University suited him even better than college. He met a few trans people, and slowly came to understand what had bothered him so much about puberty. A trans woman doing postgraduate studies helped him legally change his name to Kristian, and he came out to his family. His parents were cautious but mostly supportive; his brothers fully supportive. He looked into medical transition, but decided he couldn't drag himself through that much gatekeeping and still keep on top of his course load. Graduate first, was his plan, and then start the process as soon as possible.
He graduated with a solid 2:1. Three days later, he went out to celebrate the end of uni with a few friends. On the way home, their car ran off the road and into a wall.
Kristian was the only one seriously injured. He was in hospital for two weeks, and in physiotherapy for a lot longer. His injuries weren't lifethreatening, and physically he seemed to be mending well. But he started having nightmares, as terrifying as the ones he'd had as a child. Every time he went to his outpatient appointment, his stomach cramped and he struggled for breath. Tiny, irrelevant-seeming things sent waves of horror through him. He went to his GP, hoping he'd feel better if he got on the track to getting hormones, but he felt so ill when he stepped into the waiting room that he cancelled the appointment and went home.
His family, who had been so supportive of his transition, couldn't understand what was happening. As far as they were concerned, the accident had been a terrible shock, but it was over and done with now. He'd been lucky enough to make a full recovery, so why was he spending his days moping?
The first of the horror passed. He still couldn't bring himself to go back to the doctor's, which left his transition in a kind of limbo. But once the nightmares receded to every other night, he thought he might manage to look for work. As long as he stayed away from anywhere that reminded him of doctors or hospitals, he ought to be OK. He took a string of temp jobs - mostly warehouse work, with a bit of food service - and tried to take life one day at a time.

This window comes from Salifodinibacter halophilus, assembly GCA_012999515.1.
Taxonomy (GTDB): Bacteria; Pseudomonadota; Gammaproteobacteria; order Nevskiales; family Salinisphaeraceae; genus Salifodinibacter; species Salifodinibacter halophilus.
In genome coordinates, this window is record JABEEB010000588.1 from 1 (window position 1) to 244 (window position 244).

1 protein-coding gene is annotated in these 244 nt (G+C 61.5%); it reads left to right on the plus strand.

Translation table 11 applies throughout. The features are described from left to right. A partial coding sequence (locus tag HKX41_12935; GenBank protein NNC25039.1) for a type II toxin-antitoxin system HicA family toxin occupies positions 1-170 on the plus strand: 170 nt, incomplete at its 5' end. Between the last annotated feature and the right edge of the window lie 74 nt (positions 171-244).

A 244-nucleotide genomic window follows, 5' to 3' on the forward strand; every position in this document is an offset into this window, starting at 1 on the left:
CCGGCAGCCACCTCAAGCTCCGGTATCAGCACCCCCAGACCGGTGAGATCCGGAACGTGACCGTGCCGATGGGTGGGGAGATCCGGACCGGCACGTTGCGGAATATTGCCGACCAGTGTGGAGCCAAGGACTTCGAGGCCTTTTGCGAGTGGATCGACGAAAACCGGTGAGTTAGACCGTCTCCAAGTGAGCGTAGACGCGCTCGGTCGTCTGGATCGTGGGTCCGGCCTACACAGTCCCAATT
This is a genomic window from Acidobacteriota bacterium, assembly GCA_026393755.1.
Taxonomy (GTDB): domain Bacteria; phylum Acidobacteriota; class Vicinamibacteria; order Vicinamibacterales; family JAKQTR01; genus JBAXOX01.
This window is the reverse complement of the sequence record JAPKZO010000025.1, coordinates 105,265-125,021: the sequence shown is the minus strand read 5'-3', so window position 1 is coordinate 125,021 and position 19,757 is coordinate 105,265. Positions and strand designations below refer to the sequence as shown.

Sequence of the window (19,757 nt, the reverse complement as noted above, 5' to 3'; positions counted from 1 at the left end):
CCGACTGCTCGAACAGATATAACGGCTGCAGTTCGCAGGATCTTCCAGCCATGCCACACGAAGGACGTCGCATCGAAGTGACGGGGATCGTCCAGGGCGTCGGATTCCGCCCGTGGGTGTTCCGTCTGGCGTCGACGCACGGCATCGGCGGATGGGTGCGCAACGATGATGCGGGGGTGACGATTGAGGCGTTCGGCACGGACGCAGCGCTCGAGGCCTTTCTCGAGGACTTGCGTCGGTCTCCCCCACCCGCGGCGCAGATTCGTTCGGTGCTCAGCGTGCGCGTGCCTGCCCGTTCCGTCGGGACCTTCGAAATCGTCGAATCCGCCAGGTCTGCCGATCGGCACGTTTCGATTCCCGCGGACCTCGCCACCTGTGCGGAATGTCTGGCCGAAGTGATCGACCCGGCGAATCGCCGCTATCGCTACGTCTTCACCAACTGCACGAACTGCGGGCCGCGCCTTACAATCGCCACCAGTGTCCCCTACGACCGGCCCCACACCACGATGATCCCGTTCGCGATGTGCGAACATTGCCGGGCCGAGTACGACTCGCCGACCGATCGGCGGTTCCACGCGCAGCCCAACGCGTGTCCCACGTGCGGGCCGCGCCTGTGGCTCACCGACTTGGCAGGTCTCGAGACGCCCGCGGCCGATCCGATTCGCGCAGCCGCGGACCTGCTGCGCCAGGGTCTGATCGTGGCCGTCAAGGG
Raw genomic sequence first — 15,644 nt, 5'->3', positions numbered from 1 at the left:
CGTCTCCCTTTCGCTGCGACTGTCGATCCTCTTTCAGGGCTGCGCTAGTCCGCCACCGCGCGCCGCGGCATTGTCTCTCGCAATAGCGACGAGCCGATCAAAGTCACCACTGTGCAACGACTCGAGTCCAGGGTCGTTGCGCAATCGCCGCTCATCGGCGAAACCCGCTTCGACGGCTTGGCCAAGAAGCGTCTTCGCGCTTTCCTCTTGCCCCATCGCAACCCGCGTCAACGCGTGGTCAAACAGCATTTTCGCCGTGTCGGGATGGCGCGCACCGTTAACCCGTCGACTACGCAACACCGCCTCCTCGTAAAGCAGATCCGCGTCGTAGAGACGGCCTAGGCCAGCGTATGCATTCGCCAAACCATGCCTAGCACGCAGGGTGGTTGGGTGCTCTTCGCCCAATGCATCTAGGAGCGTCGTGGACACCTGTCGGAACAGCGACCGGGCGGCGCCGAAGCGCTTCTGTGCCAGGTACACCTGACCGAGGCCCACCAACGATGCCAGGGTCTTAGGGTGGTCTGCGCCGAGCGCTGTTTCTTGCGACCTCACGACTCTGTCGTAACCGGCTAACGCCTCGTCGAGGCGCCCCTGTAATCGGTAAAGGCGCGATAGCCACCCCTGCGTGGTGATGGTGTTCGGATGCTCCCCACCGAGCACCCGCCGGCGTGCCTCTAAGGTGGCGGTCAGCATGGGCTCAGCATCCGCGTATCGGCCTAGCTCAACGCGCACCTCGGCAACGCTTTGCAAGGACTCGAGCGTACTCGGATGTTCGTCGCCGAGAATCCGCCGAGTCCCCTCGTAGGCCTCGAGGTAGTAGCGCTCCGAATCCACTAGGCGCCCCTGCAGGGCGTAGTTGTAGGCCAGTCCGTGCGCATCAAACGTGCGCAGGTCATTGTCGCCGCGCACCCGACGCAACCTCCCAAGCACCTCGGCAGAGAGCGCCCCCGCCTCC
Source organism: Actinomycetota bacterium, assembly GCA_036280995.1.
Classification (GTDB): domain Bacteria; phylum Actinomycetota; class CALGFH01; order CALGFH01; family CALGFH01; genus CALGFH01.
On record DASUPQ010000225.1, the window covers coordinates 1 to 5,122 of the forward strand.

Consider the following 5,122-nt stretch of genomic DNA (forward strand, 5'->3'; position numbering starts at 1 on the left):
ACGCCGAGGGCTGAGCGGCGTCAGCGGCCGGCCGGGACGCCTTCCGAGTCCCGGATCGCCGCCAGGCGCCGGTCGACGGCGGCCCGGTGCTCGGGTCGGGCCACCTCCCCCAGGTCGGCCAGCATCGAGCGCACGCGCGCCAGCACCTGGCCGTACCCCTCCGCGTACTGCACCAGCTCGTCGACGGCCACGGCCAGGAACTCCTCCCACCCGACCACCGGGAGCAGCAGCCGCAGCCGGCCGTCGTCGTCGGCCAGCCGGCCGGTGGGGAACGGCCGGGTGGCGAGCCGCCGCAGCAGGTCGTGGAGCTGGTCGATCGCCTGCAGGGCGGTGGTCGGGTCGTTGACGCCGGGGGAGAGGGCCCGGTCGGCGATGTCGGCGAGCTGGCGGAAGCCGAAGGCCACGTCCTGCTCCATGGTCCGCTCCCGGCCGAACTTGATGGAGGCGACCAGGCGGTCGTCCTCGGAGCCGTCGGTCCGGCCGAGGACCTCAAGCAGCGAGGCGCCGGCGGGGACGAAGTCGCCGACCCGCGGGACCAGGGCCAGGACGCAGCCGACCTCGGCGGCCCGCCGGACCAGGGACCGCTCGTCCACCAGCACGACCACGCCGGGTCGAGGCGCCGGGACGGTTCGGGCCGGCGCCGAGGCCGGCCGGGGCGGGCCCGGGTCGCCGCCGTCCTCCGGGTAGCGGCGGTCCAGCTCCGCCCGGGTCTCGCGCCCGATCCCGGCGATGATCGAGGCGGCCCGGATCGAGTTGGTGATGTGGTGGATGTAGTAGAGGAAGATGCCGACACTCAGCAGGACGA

His biggest obstacle was his parents. They didn't mind him living at home while he got himself sorted out, but they kept asking when he was going to manage that. When his dad commented that it was a waste of his degree to work in a warehouse, he knew he'd need to move out. He found a bedsit he could just about afford, as long as he was working fairly regularly, and moved. His mum was a bit hurt; his dad took it as a welcome sign that he was starting to sort himself out.
But he couldn't pay his rent when there was no work, so eventually he had to sign on. As he waited for his appointment at the Jobcentre, he noticed another "client" watching him. They looked to be about his age, or possibly younger, and their hair appeared to have been cut with hedge clippers in pitch darkness and then dyed bright purple. He stared back, and they walked over to him, a hand extended. "Hi, I think I went to school with you. My name's Aron, but when you knew me I would have been called Suzanne."